If you criticise an NGO it's up there with saying kicking puppies is OK or Fianna Fail is just misunderstood. Non-governmental organisations are NO GOs rather than NGOs because everyone believes they're above reproach. With our proud tradition of pennies for black babies, sending people to the missions and producing Bono and Bob Geldof, criticising aid feels like letting the side down.
But questions are being asked by critics here and elsewhere about the role of aid and aid workers. There are allegations of NGO employees living it up amid dire poverty in big houses surrounded by high walls. There are stories about generators being powered up first for aid workers' DVD players and discos and restaurants being set up before aid relief begins.
Critical BBC Radio 4 Documentary
Last month BBC Radio 4 aired a documentary by respected broadcaster Ed Stourton entitled Haiti and the Truth About NGOs, which questioned deficiencies in aid provision in Haiti and elsewhere.
One contributor dubbed Afghanistan "Afghaniscam" because of estimates that only 15-20 per cent of Afghan aid actually reaches the intended recipients.
The Dutch journalist and NGO expert Linda Polman was a key contributor to the programme. "Aid workers need large four-wheel drives; they need nice offices; they need places to stay. They need nice houses with walls around them. They need electricity in places where there is no electricity so they bring their own generators so they can play their DVD players," she said.
Linda is a veteran of many aid locations and recalled her time in Sierra Leone. "When I was in Sierra Leone after the war, the first things that opened up were the restaurants and the golf course. The gap between the daily reality for the people and the daily reality for the aid workers becomes perverse."
There were allusions to discos and casinos being the first things to open up after other humanitarian tragedies.
NGO Staff's Living Arrangements
Former head of international development with the Irish Red Cross, Noel Wardick worked for seven years in Ethiopia, Uganda and Darfur with various aid agencies. He's been dubbed the "Red Cross whistleblower" after being sacked from his job in November.
Overseas-aid expert Wardick certainly doesn't believe NGOs and charities should be immune from criticism. "There's a certain degree that charities are untouchable. You can't question them. There's an assumption that if I work for charity X, it means I'm a good person."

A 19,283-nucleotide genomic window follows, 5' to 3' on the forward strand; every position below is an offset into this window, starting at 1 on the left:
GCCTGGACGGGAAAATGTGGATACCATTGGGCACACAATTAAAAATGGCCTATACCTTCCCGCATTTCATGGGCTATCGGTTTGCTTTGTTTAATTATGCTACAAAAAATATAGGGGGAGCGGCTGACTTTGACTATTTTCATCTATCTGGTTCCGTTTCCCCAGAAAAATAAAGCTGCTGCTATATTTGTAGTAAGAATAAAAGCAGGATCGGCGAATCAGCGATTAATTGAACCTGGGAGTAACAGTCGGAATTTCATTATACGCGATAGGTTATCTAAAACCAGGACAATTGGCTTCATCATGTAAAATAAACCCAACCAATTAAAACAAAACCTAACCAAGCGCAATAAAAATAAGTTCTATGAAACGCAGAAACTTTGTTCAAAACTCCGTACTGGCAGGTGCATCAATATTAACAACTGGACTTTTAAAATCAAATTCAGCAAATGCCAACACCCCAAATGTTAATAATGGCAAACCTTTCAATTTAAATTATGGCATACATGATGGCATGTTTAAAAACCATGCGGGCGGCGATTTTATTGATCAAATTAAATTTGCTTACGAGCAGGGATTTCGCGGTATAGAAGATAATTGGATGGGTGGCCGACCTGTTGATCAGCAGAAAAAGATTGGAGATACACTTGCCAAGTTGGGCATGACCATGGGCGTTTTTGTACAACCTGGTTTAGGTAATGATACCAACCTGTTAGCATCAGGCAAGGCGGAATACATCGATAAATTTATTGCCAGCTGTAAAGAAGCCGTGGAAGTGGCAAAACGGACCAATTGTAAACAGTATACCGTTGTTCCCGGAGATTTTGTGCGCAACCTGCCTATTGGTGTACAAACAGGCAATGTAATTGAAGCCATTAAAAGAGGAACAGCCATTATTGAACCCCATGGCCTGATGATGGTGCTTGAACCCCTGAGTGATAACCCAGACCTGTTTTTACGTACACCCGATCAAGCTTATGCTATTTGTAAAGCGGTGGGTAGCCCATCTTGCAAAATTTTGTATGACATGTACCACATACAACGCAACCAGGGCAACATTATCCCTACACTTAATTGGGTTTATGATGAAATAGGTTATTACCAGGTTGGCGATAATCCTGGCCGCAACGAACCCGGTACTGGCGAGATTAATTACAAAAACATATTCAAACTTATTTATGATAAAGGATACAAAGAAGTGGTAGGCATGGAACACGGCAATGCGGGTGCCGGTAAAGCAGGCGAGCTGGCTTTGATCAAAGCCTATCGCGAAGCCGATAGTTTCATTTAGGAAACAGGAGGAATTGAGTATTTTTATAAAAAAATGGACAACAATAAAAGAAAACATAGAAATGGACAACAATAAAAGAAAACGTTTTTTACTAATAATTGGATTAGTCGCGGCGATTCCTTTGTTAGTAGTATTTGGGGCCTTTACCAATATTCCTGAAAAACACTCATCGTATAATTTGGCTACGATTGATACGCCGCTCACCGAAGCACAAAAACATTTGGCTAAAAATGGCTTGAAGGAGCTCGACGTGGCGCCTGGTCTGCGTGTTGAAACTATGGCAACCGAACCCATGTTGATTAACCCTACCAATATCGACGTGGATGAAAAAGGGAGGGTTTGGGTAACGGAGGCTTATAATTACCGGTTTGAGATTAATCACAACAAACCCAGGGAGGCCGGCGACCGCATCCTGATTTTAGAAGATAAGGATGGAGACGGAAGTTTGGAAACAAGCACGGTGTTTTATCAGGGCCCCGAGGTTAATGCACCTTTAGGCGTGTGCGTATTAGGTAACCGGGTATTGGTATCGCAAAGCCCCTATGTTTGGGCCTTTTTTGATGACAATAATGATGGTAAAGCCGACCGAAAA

How does he react to general criticism about how aid workers live? "You can't live in similar conditions. It would make no sense, as people are living in abject poverty. There is no benefit in putting your staff in abject poverty and unsafe, unhealthy environments."
Noel claims the normal NGO lifestyle anywhere in the world couldn't be classified as luxurious anyway. "Where it gets extreme or lavish, that's a problem. In Darfur, for example, it was far from it. We would have rented houses which had running water but communal showers, communal toilets, and only some rooms had air conditioning."
Conditions are better for NGO workers who end up in big cities. "When they work in the capital cities, workers have better lifestyles. You live similar lifestyles as you would in Dublin. You can be a nurse in Dublin working with the homeless, but you don't sleep with them on O'Connell Bridge. You go home to your house in Malahide or Clontarf," adds Noel.
He thinks that NGO staff deserve perks like every other employee -- or they just won't stay. "You are always interested in your staff staying for as long as possible. The vast majority of aid workers are passionate about what they do, and they're workaholics."
Everyone craves normality in these crazy situations, even the thousands of refugees taking shelter in the camps. "The camps become like towns. There is commerce; there's trade within days like any village or town. There'd be a hierarchy: the people living in the shittiest shack and people living in the better ones. This happens very quickly," Noel said.
But what about the flashy compounds and the speeding 4x4s we see in those movies that always seem to star Matt Damon? "You will see, on occasions, the UN, at times, criticised for living in huge houses and driving huge cars, and a very isolationist approach with guards and walls and all that. That can happen, but often it's necessary for security reasons," says Noel.
Sunday Indo Life Magazine